Oil prices slide fur­ther in Asia


Oil prices slipped fur­ther in Asia Tues­day, weighed down by a strength­en­ing dol­lar as con­cerns about weak­en­ing de­mand in China added to ex­pec­ta­tions a global over­sup­ply will last for years.

US bench­mark West Texas In­ter­me­di­ate for Septem­ber de­liv­ery was down seven cents to $41.80 in late-morn­ing trade. WTI has lost more than 30 per­cent in the past two months, bring­ing it to the low­est level since March 2009. Brent crude for Oc­to­ber gave up 13 cents to $48.61.

Oil has led a slump in energy com­mod­ity prices in the past month "due to con­cerns about fall­ing de­mand from China and ro­bust global sup­ply, es­pe­cially in the US," re­search house Cap­i­tal Eco­nom­ics said.

Strong out­put from US shale oil pro­duc­ers and the Or­ga­ni­za­tion of the Petroleum Ex­port­ing Coun­tries have out­paced the growth in de­mand, lead­ing to an over­sup­ply which has de­pressed prices. BMI Re­search, a sub­sidiary of fi­nan­cial in­for­ma­tion provider Fitch Group, pre­dicted the glut will per­sist un­til 2018.

"The re­turn of Ira­nian oil to mar­ket, cou­pled with strong pro­ject pipe­lines in North Amer­ica, the Mid­dle East, west Africa and Kaza­khstan, will see global sup­ply ex­pan­sion out­strip the growth in global con­sump­tion years," it said.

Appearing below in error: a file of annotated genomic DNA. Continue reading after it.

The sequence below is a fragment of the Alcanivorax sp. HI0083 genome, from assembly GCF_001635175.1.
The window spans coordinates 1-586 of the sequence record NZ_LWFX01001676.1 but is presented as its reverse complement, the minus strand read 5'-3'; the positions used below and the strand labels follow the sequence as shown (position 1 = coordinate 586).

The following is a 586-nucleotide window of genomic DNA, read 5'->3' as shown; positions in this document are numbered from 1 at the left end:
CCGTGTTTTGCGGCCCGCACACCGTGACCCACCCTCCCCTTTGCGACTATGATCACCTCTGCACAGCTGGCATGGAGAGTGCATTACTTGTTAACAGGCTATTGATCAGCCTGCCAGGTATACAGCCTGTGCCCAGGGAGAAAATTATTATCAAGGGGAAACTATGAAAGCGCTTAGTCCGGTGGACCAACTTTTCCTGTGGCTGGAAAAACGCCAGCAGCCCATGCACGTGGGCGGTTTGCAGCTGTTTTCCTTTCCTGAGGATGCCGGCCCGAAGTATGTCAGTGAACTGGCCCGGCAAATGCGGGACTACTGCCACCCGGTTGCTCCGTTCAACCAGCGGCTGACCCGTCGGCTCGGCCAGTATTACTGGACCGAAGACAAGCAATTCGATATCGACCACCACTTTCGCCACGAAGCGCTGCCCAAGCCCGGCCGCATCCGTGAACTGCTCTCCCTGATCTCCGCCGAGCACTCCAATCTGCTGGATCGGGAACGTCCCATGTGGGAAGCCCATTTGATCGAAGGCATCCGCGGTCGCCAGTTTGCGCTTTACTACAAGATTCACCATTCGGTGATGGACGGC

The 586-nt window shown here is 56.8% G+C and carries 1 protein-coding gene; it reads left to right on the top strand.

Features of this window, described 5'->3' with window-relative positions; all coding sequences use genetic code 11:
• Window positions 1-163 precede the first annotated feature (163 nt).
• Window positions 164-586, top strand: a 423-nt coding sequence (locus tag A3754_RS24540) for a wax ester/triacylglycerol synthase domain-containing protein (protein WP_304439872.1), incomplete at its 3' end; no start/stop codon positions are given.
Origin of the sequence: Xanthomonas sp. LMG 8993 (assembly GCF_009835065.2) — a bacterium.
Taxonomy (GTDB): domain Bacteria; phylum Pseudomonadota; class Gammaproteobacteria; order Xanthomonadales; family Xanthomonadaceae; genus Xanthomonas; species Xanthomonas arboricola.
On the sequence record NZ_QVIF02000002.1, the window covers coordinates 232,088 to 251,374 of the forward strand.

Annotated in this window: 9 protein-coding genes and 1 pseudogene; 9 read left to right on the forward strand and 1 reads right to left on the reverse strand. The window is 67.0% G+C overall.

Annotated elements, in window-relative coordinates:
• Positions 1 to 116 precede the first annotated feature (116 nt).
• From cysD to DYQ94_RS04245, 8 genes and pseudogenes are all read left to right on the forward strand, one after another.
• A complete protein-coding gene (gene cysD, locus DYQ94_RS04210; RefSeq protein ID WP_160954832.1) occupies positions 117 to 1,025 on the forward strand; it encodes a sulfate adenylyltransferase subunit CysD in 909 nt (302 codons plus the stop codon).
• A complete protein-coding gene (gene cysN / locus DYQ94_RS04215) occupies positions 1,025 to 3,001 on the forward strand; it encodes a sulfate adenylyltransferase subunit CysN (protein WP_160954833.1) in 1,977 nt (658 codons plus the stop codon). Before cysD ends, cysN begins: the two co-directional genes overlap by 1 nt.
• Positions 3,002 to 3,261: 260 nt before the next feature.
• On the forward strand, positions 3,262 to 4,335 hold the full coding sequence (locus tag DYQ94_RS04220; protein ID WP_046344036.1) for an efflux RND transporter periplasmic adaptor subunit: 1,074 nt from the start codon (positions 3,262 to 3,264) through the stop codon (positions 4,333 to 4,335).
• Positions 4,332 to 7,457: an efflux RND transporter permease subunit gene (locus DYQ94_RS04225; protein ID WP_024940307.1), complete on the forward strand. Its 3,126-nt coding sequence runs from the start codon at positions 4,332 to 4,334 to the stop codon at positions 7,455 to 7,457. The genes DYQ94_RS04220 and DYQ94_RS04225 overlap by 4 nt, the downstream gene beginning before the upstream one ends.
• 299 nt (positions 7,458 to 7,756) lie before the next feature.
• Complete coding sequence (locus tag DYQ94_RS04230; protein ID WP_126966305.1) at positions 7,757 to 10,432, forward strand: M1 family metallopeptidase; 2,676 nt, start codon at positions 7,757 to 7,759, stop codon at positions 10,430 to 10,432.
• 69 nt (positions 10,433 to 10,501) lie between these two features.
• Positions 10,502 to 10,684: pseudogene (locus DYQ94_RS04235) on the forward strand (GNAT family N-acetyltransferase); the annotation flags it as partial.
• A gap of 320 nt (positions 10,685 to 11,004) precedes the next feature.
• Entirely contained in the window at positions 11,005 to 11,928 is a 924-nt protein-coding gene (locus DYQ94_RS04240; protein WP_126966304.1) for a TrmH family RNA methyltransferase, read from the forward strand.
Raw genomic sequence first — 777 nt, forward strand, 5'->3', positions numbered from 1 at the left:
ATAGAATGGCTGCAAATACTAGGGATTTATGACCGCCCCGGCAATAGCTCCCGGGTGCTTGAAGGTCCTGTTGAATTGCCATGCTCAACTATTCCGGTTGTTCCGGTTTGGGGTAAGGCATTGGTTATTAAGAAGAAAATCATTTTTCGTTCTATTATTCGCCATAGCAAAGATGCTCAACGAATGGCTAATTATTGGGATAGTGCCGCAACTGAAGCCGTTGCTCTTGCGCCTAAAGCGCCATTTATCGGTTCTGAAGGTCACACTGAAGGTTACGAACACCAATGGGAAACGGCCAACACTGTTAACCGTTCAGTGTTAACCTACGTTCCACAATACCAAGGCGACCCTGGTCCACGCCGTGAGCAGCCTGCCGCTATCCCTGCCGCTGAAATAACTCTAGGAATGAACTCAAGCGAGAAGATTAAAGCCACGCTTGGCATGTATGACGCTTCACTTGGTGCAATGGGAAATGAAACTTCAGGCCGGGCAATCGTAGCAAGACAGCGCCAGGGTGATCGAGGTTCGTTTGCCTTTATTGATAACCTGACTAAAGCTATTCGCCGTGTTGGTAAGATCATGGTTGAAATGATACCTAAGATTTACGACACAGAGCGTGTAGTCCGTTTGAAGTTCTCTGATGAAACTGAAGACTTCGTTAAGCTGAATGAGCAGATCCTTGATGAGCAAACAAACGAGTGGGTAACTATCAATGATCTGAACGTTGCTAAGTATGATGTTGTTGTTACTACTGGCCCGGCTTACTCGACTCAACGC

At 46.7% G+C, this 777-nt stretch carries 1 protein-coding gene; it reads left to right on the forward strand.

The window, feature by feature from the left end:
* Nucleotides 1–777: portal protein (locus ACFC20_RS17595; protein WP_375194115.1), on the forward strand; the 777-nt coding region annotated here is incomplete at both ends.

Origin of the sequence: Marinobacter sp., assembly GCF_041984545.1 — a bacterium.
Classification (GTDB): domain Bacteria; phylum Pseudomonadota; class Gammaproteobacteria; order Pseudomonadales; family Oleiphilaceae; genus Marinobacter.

Pun­ish­ing Western sanc­tions that have re­stricted Iran s oil ex­ports for years are ex­pected to be lifted once it is ver­i­fied that Tehran is com­ply­ing with a deal to curb its nu­clear am­bi­tions. An­a­lysts say the re­turn of Ira­nian oil will add to the cur­rent ex­cess, fur­ther damp­en­ing prices.

An­tic­i­pa­tion that Fed­eral Re­serve will raise in­ter­est rates as early as Septem­ber and China s sur­prise de­val­u­a­tion of the yuan have also boosted the US cur­rency, mak­ing dol­lar-priced oil more ex­pen­sive in the global mar­ket. This tends to dis­cour­age de­mand and leads to lower prices.


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